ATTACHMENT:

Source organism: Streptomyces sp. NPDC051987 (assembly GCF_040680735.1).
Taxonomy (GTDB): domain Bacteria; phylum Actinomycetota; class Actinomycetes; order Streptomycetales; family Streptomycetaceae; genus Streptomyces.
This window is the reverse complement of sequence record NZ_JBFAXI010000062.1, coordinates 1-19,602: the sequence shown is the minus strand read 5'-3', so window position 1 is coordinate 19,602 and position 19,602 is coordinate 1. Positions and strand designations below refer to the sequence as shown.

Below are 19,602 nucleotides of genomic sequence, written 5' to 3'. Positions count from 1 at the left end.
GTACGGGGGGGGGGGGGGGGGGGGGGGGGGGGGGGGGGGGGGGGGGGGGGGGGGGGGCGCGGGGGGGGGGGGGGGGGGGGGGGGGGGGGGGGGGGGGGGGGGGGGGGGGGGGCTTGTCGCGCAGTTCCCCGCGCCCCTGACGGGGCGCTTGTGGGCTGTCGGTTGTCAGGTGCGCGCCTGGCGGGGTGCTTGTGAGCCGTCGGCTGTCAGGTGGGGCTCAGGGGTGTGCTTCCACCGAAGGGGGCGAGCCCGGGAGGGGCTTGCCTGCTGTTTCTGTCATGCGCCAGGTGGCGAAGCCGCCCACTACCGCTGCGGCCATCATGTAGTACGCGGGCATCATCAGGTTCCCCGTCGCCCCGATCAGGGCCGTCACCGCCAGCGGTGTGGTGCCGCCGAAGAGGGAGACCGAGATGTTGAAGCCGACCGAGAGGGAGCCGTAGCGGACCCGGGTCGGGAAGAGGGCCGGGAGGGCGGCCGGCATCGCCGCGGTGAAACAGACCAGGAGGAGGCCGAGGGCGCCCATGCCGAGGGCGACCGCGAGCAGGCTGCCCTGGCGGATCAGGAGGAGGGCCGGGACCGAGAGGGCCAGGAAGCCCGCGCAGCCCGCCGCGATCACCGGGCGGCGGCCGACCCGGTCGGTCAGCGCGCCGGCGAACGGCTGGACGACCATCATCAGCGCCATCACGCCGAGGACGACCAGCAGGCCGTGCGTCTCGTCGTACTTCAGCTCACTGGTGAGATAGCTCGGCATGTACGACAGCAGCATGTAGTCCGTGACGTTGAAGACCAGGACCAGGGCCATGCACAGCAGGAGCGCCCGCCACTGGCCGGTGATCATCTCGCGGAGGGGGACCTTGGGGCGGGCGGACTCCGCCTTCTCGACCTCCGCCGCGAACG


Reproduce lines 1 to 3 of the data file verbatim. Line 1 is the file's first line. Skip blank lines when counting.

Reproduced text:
Source organism: Streptomyces sp. NPDC051987 (assembly GCF_040680735.1).
Taxonomy (GTDB): domain Bacteria; phylum Actinomycetota; class Actinomycetes; order Streptomycetales; family Streptomycetaceae; genus Streptomyces.
This window is the reverse complement of sequence record NZ_JBFAXI010000062.1, coordinates 1-19,602: the sequence shown is the minus strand read 5'-3', so window position 1 is coordinate 19,602 and position 19,602 is coordinate 1. Positions and strand designations below refer to the sequence as shown.